Sony Alpha 7R Outdoor images

Lens Correction Off | 1/6400 sec | f/1.8 | 55.0 mm | ISO 100

Lens Correction Off | 1/6400 sec | f/1.8 | 55.0 mm | ISO 100
High-Res

Vignetting Correction | 1/6400 sec | f/1.8 | 55.0 mm | ISO 100

Vignetting Correction | 1/6400 sec | f/1.8 | 55.0 mm | ISO 100
High-Res

Vignette And Chromatic Aberration Correction | 1/6400 sec | f/1.8 | 55.0 mm | ISO 100

Vignette And Chromatic Aberration Correction | 1/6400 sec | f/1.8 | 55.0 mm | ISO 100
High-Res


Built in lens correction options are shown above, with the first option showing corrections switched off, the next is with shading / vignetting correction switched on, the next shows chromatic aberration switched on as well. With the 55mm lens, distortion correction is on by default.

Sony Alpha 7R Digital filters

HDR Painting Mid | 1/100 sec | f/9.0 | 55.0 mm | ISO 100

HDR Painting Mid | 1/100 sec | f/9.0 | 55.0 mm | ISO 100
High-Res

High Contrast BnW | 1/100 sec | f/9.0 | 55.0 mm | ISO 100

High Contrast BnW | 1/100 sec | f/9.0 | 55.0 mm | ISO 100
High-Res

Illustration Mid | 1/100 sec | f/9.0 | 55.0 mm | ISO 100

Illustration Mid | 1/100 sec | f/9.0 | 55.0 mm | ISO 100
High-Res

Miniature Auto | 1/100 sec | f/9.0 | 55.0 mm | ISO 100

Miniature Auto | 1/100 sec | f/9.0 | 55.0 mm | ISO 100
High-Res

Part Blue | 1/100 sec | f/9.0 | 55.0 mm | ISO 100

Part Blue | 1/100 sec | f/9.0 | 55.0 mm | ISO 100
High-Res

Part Green | 1/100 sec | f/9.0 | 55.0 mm | ISO 100

Part Green | 1/100 sec | f/9.0 | 55.0 mm | ISO 100
High-Res

Pop | 1/100 sec | f/9.0 | 55.0 mm | ISO 100

Pop | 1/100 sec | f/9.0 | 55.0 mm | ISO 100
High-Res

Posterisation | 1/100 sec | f/9.0 | 55.0 mm | ISO 100

Posterisation | 1/100 sec | f/9.0 | 55.0 mm | ISO 100
High-Res

Retro | 1/100 sec | f/9.0 | 55.0 mm | ISO 100

Retro | 1/100 sec | f/9.0 | 55.0 mm | ISO 100
High-Res

Rich Tone BNW | 1/100 sec | f/9.0 | 55.0 mm | ISO 100

Rich Tone BNW | 1/100 sec | f/9.0 | 55.0 mm | ISO 100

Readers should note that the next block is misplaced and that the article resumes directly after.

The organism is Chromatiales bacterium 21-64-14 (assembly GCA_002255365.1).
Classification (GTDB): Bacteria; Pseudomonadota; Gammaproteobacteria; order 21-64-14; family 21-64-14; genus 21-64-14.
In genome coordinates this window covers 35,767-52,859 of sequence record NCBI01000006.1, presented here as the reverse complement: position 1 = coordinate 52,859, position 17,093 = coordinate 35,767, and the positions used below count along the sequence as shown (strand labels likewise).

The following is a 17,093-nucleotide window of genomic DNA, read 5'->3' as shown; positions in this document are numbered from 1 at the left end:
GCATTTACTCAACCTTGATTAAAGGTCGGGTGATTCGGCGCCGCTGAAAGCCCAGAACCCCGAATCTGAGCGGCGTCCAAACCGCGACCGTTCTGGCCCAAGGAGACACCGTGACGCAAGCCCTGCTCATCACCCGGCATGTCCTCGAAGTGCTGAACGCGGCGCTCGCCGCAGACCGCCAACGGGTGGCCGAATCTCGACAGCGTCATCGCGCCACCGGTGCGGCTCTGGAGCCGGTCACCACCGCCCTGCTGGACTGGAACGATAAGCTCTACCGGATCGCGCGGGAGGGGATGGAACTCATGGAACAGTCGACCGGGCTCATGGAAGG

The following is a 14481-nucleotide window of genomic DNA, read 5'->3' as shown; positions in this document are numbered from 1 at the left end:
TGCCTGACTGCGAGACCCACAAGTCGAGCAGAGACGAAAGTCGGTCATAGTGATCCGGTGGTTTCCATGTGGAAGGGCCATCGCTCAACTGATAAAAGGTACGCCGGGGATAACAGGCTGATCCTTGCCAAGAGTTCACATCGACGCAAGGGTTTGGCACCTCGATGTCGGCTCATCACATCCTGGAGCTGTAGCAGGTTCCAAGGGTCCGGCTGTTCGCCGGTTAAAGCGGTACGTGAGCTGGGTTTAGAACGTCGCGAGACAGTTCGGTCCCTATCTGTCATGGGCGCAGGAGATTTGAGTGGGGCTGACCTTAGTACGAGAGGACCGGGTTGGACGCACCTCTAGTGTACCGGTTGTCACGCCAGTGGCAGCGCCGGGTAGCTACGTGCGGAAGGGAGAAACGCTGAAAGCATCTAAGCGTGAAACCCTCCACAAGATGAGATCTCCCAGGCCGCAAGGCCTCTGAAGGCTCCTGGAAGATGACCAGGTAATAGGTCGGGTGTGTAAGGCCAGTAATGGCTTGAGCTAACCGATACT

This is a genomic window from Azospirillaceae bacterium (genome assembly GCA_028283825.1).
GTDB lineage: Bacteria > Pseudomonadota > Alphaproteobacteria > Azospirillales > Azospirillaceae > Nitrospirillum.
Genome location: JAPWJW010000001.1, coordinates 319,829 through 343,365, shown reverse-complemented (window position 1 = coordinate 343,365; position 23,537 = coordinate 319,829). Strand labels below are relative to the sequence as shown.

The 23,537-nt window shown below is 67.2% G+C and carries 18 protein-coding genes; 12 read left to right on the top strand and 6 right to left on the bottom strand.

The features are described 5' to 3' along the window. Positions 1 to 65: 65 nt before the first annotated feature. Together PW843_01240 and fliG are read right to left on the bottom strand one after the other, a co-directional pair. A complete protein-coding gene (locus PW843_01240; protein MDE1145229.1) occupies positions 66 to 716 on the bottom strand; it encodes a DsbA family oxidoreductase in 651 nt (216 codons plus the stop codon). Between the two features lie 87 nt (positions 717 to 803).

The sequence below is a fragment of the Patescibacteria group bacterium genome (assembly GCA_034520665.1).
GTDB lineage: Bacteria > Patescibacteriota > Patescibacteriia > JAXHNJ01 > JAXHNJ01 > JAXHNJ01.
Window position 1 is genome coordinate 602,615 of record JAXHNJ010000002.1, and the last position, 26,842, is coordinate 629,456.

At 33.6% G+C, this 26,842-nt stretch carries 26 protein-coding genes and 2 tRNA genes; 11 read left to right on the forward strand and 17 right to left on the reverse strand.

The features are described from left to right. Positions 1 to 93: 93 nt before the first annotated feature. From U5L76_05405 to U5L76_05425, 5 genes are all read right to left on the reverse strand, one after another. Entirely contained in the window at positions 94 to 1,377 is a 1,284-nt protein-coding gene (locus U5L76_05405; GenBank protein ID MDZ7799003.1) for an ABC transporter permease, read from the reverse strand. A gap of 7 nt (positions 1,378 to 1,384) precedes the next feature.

High-Res

Soft Hi Key | 1/80 sec | f/5.0 | 55.0 mm | ISO 100

Soft Hi Key | 1/80 sec | f/5.0 | 55.0 mm | ISO 100
High-Res

Soft Mid | 1/100 sec | f/9.0 | 55.0 mm | ISO 100

Soft Mid | 1/100 sec | f/9.0 | 55.0 mm | ISO 100
High-Res

Watercolour | 1/100 sec | f/9.0 | 55.0 mm | ISO 100

Watercolour | 1/100 sec | f/9.0 | 55.0 mm | ISO 100
High-Res

Toy Camera | 1/125 sec | f/11.0 | 55.0 mm | ISO 100

Toy Camera | 1/125 sec | f/11.0 | 55.0 mm | ISO 100
High-Res


Digital Filters - When using the picture effects, the camera records the altered JPEG but does not let you use this feature with raw enabled. There are also colour options available which can be customised, letting you set contrast, saturation and sharpness.

Video - The camera records full HD videos with stereo sound, and there are options to adjust the audio levels as well as audio out timing, and wind noise reduction. Microphone, headphone and HDMI ports can be found on the left of the camera, and a clean HDMI output is provided. 


Value For Money

The Sony Alpha A7R is available for around £1699 body only, which is very good value for money for a full-frame digital camera with a 36 megapixel sensor. The only other full-frame Digital SLR to match this is the Nikon D800, which is available for £2049 body only, or the Nikon D800E (without AA filter) priced at £2349 body only.

You'll also need to buy a memory card and a case or bag to keep your camera safe and protected - have a look at our complete guide to camera bags.

Sony Alpha A7R Verdict

The Sony Alpha A7R is a feature packed camera, with a high resolution 36 megapixel full-frame sensor, full HD video, built in Wi-Fi and NFC, and a high resolution electronic viewfinder as well as a tilting screen, all packed into a compact metal weather sealed body.